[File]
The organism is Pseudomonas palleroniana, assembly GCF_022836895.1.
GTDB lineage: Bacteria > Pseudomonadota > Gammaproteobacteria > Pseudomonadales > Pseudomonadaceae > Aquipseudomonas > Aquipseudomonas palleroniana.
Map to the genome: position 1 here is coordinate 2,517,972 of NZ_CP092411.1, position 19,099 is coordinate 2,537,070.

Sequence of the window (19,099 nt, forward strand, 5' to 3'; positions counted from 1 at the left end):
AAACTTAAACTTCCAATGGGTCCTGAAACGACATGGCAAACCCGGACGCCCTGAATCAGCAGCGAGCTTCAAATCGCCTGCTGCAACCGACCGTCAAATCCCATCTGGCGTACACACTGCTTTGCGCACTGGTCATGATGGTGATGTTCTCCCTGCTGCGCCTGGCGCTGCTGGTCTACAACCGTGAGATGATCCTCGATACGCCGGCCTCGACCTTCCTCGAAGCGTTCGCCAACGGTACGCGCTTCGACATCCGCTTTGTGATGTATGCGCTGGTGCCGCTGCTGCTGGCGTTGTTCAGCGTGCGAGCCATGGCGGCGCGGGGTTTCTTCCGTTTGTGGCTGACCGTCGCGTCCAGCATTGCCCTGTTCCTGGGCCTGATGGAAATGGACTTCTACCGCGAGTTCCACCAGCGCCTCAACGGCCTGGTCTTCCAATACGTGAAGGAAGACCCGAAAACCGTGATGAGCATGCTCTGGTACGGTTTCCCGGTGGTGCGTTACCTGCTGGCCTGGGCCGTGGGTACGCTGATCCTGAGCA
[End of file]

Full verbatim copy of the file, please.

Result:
The organism is Pseudomonas palleroniana, assembly GCF_022836895.1.
GTDB lineage: Bacteria > Pseudomonadota > Gammaproteobacteria > Pseudomonadales > Pseudomonadaceae > Aquipseudomonas > Aquipseudomonas palleroniana.
Map to the genome: position 1 here is coordinate 2,517,972 of NZ_CP092411.1, position 19,099 is coordinate 2,537,070.

Sequence of the window (19,099 nt, forward strand, 5' to 3'; positions counted from 1 at the left end):
AAACTTAAACTTCCAATGGGTCCTGAAACGACATGGCAAACCCGGACGCCCTGAATCAGCAGCGAGCTTCAAATCGCCTGCTGCAACCGACCGTCAAATCCCATCTGGCGTACACACTGCTTTGCGCACTGGTCATGATGGTGATGTTCTCCCTGCTGCGCCTGGCGCTGCTGGTCTACAACCGTGAGATGATCCTCGATACGCCGGCCTCGACCTTCCTCGAAGCGTTCGCCAACGGTACGCGCTTCGACATCCGCTTTGTGATGTATGCGCTGGTGCCGCTGCTGCTGGCGTTGTTCAGCGTGCGAGCCATGGCGGCGCGGGGTTTCTTCCGTTTGTGGCTGACCGTCGCGTCCAGCATTGCCCTGTTCCTGGGCCTGATGGAAATGGACTTCTACCGCGAGTTCCACCAGCGCCTCAACGGCCTGGTCTTCCAATACGTGAAGGAAGACCCGAAAACCGTGATGAGCATGCTCTGGTACGGTTTCCCGGTGGTGCGTTACCTGCTGGCCTGGGCCGTGGGTACGCTGATCCTGAGCA